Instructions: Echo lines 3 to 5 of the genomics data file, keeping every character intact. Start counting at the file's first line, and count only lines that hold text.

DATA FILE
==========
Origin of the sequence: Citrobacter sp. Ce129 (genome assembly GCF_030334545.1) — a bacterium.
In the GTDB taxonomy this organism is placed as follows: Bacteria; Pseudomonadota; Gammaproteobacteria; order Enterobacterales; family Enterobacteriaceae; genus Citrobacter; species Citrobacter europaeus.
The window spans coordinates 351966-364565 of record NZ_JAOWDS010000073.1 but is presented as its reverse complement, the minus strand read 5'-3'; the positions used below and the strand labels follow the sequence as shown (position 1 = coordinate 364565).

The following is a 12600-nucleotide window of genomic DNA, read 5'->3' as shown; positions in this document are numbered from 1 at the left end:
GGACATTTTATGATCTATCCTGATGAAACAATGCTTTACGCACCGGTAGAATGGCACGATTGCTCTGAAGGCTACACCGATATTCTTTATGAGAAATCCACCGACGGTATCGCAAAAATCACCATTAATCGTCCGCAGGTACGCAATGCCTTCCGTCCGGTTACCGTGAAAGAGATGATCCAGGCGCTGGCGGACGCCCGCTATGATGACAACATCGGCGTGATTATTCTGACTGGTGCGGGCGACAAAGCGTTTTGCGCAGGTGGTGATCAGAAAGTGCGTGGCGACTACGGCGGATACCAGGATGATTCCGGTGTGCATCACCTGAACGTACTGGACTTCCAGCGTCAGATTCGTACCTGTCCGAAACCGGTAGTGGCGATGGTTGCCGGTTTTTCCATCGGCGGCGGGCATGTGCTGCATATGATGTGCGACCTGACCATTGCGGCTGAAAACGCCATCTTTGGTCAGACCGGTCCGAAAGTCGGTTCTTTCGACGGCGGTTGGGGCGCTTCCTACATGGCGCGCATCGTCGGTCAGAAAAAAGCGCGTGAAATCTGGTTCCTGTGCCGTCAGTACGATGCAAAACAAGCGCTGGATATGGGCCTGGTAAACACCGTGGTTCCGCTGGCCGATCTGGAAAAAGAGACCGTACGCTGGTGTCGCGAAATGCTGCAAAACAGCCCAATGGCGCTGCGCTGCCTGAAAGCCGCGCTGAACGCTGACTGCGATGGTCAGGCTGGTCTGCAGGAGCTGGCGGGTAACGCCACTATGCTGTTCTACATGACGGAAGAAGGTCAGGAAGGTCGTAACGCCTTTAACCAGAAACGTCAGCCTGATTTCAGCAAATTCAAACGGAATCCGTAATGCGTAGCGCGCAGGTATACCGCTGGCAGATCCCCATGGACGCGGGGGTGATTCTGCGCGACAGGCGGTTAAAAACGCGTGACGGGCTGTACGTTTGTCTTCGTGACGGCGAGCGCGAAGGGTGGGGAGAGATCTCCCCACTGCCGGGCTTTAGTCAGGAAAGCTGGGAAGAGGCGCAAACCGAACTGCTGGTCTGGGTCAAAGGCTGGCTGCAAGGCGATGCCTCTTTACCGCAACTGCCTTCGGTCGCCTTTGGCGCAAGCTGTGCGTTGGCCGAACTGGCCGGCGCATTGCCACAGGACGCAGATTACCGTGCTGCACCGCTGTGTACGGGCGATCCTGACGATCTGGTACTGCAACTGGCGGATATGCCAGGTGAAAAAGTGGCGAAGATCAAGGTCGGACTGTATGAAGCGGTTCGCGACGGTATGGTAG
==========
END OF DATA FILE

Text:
The window spans coordinates 351966-364565 of record NZ_JAOWDS010000073.1 but is presented as its reverse complement, the minus strand read 5'-3'; the positions used below and the strand labels follow the sequence as shown (position 1 = coordinate 364565).

The following is a 12600-nucleotide window of genomic DNA, read 5'->3' as shown; positions in this document are numbered from 1 at the left end:
GGACATTTTATGATCTATCCTGATGAAACAATGCTTTACGCACCGGTAGAATGGCACGATTGCTCTGAAGGCTACACCGATATTCTTTATGAGAAATCCACCGACGGTATCGCAAAAATCACCATTAATCGTCCGCAGGTACGCAATGCCTTCCGTCCGGTTACCGTGAAAGAGATGATCCAGGCGCTGGCGGACGCCCGCTATGATGACAACATCGGCGTGATTATTCTGACTGGTGCGGGCGACAAAGCGTTTTGCGCAGGTGGTGATCAGAAAGTGCGTGGCGACTACGGCGGATACCAGGATGATTCCGGTGTGCATCACCTGAACGTACTGGACTTCCAGCGTCAGATTCGTACCTGTCCGAAACCGGTAGTGGCGATGGTTGCCGGTTTTTCCATCGGCGGCGGGCATGTGCTGCATATGATGTGCGACCTGACCATTGCGGCTGAAAACGCCATCTTTGGTCAGACCGGTCCGAAAGTCGGTTCTTTCGACGGCGGTTGGGGCGCTTCCTACATGGCGCGCATCGTCGGTCAGAAAAAAGCGCGTGAAATCTGGTTCCTGTGCCGTCAGTACGATGCAAAACAAGCGCTGGATATGGGCCTGGTAAACACCGTGGTTCCGCTGGCCGATCTGGAAAAAGAGACCGTACGCTGGTGTCGCGAAATGCTGCAAAACAGCCCAATGGCGCTGCGCTGCCTGAAAGCCGCGCTGAACGCTGACTGCGATGGTCAGGCTGGTCTGCAGGAGCTGGCGGGTAACGCCACTATGCTGTTCTACATGACGGAAGAAGGTCAGGAAGGTCGTAACGCCTTTAACCAGAAACGTCAGCCTGATTTCAGCAAATTCAAACGGAATCCGTAATGCGTAGCGCGCAGGTATACCGCTGGCAGATCCCCATGGACGCGGGGGTGATTCTGCGCGACAGGCGGTTAAAAACGCGTGACGGGCTGTACGTTTGTCTTCGTGACGGCGAGCGCGAAGGGTGGGGAGAGATCTCCCCACTGCCGGGCTTTAGTCAGGAAAGCTGGGAAGAGGCGCAAACCGAACTGCTGGTCTGGGTCAAAGGCTGGCTGCAAGGCGATGCCTCTTTACCGCAACTGCCTTCGGTCGCCTTTGGCGCAAGCTGTGCGTTGGCCGAACTGGCCGGCGCATTGCCACAGGACGCAGATTACCGTGCTGCACCGCTGTGTACGGGCGATCCTGACGATCTGGTACTGCAACTGGCGGATATGCCAGGTGAAAAAGTGGCGAAGATCAAGGTCGGACTGTATGAAGCGGTTCGCGACGGTATGGTAG